Reading Through the Years…

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Beginning in January 1992, I began to make a list of every book I read. At the time, it seemed like it would help me to give recommendations to others (especially when I couldn’t remember what I’d read five books ago). Nineteen years into “the list,” it has proven to be that and so much more. Not only do I pull out my lists when trying to recall something, but the list has become a diary of sorts.  I can see what interested me, what author caught my attention.  For example, in 1993, I read three novels by Willa Cather.  If you’ve never read, Death Comes for the Archbishop – add it to your list for 2011.

I can also look at the number of books read in a given year and know exactly why the number was high or low. Take 1995.  My son was born in December 1994. So, in 1995 I can see that The English Patient took me three months to read!  I must have been reading pages in the middle of the night while feeding him. Admittedly, I don’t recall much of it. Of course, that was also the year I read Operating Instructions: A Journal of My Son’s First Year by Anne Lamott. 

What’s interesting is that every year after Bob was born, the number goes up. In 1995, I read only 14 books. But, it climbs steadily as he gets on his feet (literally) and by the time, he goes to school – I’m reading 50 books per year. I can see when Harry Potter arrives on the scene and the books people were talking about. What’s really interesting is when I begin graduate school. The number skyrockets! In 2004, I read over 100 books – nearly all of them assigned in one of my classes at Simmons. There are a few I remember reading on the subway – turning pages as fast as I could.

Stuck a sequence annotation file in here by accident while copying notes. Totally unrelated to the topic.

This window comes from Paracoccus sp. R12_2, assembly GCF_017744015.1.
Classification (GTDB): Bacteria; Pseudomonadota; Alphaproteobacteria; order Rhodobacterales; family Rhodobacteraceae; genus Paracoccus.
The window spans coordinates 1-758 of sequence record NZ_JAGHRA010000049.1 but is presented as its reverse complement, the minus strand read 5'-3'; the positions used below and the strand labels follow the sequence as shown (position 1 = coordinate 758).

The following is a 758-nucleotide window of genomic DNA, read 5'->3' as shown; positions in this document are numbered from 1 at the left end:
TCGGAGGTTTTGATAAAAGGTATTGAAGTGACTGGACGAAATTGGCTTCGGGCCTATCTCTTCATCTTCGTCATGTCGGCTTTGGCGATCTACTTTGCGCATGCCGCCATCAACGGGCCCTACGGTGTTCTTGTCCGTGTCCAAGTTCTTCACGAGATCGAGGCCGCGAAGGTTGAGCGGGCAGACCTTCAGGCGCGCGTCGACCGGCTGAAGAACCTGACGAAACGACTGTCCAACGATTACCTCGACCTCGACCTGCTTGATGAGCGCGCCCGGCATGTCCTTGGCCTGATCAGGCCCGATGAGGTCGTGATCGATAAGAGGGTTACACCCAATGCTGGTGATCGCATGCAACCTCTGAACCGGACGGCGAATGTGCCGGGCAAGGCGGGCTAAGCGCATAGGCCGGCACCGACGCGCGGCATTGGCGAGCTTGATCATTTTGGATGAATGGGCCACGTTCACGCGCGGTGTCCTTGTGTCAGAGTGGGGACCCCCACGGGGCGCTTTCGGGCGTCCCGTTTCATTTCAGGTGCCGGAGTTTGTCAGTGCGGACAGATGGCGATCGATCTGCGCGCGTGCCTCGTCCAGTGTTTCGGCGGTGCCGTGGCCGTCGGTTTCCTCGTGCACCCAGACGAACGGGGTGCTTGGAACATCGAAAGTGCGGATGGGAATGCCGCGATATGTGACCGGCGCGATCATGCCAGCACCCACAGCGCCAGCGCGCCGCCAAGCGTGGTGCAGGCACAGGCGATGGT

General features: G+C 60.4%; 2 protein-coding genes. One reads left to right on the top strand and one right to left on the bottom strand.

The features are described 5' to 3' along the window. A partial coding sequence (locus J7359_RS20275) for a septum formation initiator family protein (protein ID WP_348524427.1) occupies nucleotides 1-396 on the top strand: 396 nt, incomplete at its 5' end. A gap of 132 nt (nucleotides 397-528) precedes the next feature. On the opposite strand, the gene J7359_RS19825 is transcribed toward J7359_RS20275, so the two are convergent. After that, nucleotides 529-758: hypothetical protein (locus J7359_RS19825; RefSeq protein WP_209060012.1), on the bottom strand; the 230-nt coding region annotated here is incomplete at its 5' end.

Which brings us to the 2010 list. I read 56 books this year. I finished one last night, and unless I read one today, that’s the total. I just looked over the list, and came up with my ten favorites of the year.  I’m not separating novels for children and adults – this is what stands out.

Let the Great World Spin by Colum McCann

Passing Strange: A Gilded Age Tale of Love and Deception Across the Color Line by Martha Sandweiss

Out of My Mind by Sharon Draper

Small Island by Andrea Levy

The Cradle by Patrick Somerville

The Reluctant Fundamentalist by Mohsin Hamid

Jim the Boy by Tony Earley

The Great Gatsby by F. Scott Fitzgerald

The Things They Carried by Tim O’Brien

Annexed by Sharon Dogar

I hope 2011 brings you good books and safe travels. Happy New Year!

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Annexed by Sharon Dogar

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I could not bring myself to title this post “Holiday Giving,” but I will continue that theme over the Thanksgiving Weekend.  Because Sharon Dogar’s novel, Annexed, is about the Holocaust, it’s definitely not a light holiday read.  That being said, I can think of no better book to be reading during Thanksgiving.  I’m haunted by it, but among other things, it is forcing me to slow down and think about what we are capable of doing to one another in the name of race and religion.

Annexed is told from the viewpoint of Peter van Pels, the boy whose family was with the Franks in the famous Amsterdam annex. Because I’m listening to this in my car, I feel like Peter is talking to me and while it’s incredibly heartbreaking, it’s also feels very intimate – like this voice is coming to me from another place. At one point, I had the experience of feeling like I couldn’t listen anymore, and then (this really happened), the next line was Peter saying: “are you going to turn away from me? ” I felt my eyes welling up in the car as I promised not only to keep listening, but to make myself think more deeply about the enormity of those events.  It hurt, but in a way that felt right – if that makes any sense.

Annexed is a book for mature teens and adults. Peter is a teenage boy and he wonders and dreams about all kinds of things. He feels real, as of course, he was.